Commentary: Launch of a quality improvement network for evidence-based management of uncommon pediatric endocrine disorders: Turner syndrome as a prototype

J Clin Endocrinol Metab. 2015 Apr;100(4):1234-6. doi: 10.1210/jc.2014-3845.


Background: Traditional, hypothesis-oriented research approaches have thus far failed to generate sufficient evidence to achieve consensus about the management of children with many endocrine disorders, partly because of the rarity of these disorders and because of regulatory burdens unique to research in children.

Objective: The Pediatric Endocrine Society is launching a quality improvement network in spring 2015 for the management of pediatric endocrine disorders that are relatively uncommon in any single practice and/or for which there is no consensus on management.

Design: The first of the quality improvement programs to be implemented seeks to improve the care of 11- to 17-year-old girls with Turner syndrome who require initiation of estrogen replacement therapy by providing a standardized clinical assessment and management plan (SCAMP) for transdermal estradiol treatment to induce pubertal development. The SCAMP algorithm represents a starting point within current best practice that is meant to undergo refinement through an iterative process of analysis of deidentified data collected in the course of clinical care by a network of pediatric endocrinologists.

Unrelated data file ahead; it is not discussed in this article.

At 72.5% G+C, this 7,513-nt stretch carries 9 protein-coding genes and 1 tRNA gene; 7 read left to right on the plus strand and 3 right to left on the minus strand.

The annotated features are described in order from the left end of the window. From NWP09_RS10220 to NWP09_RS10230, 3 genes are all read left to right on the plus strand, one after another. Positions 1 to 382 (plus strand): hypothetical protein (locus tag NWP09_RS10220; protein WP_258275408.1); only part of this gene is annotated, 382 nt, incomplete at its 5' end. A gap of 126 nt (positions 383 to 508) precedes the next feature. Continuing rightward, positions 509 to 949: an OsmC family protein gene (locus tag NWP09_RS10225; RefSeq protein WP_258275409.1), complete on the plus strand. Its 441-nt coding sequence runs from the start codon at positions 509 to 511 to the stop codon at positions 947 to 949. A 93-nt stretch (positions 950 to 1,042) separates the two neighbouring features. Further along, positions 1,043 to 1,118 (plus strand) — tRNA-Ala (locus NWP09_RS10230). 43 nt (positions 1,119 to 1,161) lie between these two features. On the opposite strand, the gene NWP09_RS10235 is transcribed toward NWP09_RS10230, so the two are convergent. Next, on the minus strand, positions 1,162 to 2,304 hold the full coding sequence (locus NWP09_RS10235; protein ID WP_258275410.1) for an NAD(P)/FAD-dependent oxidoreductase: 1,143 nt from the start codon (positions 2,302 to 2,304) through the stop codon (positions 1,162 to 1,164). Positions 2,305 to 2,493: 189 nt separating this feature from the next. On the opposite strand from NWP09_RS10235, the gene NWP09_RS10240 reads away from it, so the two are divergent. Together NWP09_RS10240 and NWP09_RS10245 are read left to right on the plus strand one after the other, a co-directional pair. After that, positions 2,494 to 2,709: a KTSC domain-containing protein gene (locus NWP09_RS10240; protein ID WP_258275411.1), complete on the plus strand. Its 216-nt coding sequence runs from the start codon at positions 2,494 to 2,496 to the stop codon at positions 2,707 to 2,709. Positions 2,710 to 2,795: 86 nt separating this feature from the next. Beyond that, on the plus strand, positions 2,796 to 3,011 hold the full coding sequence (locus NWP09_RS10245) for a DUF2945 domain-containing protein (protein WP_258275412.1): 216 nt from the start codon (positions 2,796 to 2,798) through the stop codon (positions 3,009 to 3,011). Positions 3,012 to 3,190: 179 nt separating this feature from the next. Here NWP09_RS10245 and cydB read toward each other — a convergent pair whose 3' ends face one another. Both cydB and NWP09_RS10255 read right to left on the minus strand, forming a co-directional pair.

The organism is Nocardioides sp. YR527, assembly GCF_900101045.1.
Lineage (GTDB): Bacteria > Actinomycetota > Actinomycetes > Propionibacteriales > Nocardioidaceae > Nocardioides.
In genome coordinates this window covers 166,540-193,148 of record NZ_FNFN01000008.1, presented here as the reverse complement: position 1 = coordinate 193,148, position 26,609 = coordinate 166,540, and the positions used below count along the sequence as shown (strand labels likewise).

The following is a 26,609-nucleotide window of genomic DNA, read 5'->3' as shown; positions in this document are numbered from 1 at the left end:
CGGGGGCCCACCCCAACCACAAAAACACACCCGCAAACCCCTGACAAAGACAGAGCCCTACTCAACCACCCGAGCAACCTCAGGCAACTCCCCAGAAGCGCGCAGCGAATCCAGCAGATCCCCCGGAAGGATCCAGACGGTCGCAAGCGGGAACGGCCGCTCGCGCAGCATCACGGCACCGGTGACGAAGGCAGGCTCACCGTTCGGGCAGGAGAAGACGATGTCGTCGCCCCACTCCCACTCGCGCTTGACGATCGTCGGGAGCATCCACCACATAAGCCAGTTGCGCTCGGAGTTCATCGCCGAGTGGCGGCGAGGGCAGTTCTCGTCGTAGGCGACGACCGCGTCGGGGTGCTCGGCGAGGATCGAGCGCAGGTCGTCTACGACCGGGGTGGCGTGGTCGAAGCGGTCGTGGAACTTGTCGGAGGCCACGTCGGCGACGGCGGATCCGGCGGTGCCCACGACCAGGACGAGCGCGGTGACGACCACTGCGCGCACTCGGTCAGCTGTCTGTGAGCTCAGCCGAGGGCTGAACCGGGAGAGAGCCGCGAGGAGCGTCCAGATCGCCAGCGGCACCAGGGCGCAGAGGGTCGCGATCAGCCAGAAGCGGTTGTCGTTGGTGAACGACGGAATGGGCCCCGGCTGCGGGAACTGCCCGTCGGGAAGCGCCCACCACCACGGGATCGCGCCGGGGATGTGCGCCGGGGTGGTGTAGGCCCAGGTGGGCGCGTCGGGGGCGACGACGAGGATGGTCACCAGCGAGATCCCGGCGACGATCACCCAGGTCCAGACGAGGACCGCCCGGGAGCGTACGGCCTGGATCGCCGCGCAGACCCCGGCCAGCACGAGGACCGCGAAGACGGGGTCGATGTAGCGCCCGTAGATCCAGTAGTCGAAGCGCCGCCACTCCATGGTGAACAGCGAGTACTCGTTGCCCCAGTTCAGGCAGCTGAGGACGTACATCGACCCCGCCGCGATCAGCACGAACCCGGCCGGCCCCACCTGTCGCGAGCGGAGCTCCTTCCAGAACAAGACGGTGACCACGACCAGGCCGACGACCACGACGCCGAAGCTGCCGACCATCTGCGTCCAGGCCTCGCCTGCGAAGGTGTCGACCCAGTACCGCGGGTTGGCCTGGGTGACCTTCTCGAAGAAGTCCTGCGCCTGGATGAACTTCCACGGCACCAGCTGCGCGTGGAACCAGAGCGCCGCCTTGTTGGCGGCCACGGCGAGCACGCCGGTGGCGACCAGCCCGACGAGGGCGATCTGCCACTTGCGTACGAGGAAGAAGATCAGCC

Conclusion: It is anticipated that this program will not only improve care, but will also result in actionable data that will generate new research hypotheses and changes in management of pediatric endocrine disorders.

Publication types

  • Research Support, Non-U.S. Gov't

MeSH terms

  • Adolescent
  • Algorithms
  • Child
  • Community Networks* / organization & administration
  • Community Networks* / standards
  • Endocrine System Diseases / therapy*
  • Estrogen Replacement Therapy / statistics & numerical data
  • Evidence-Based Practice* / organization & administration
  • Evidence-Based Practice* / standards
  • Female
  • Humans
  • Quality Improvement* / organization & administration
  • Rare Diseases / therapy
  • Research Design
  • Turner Syndrome / therapy*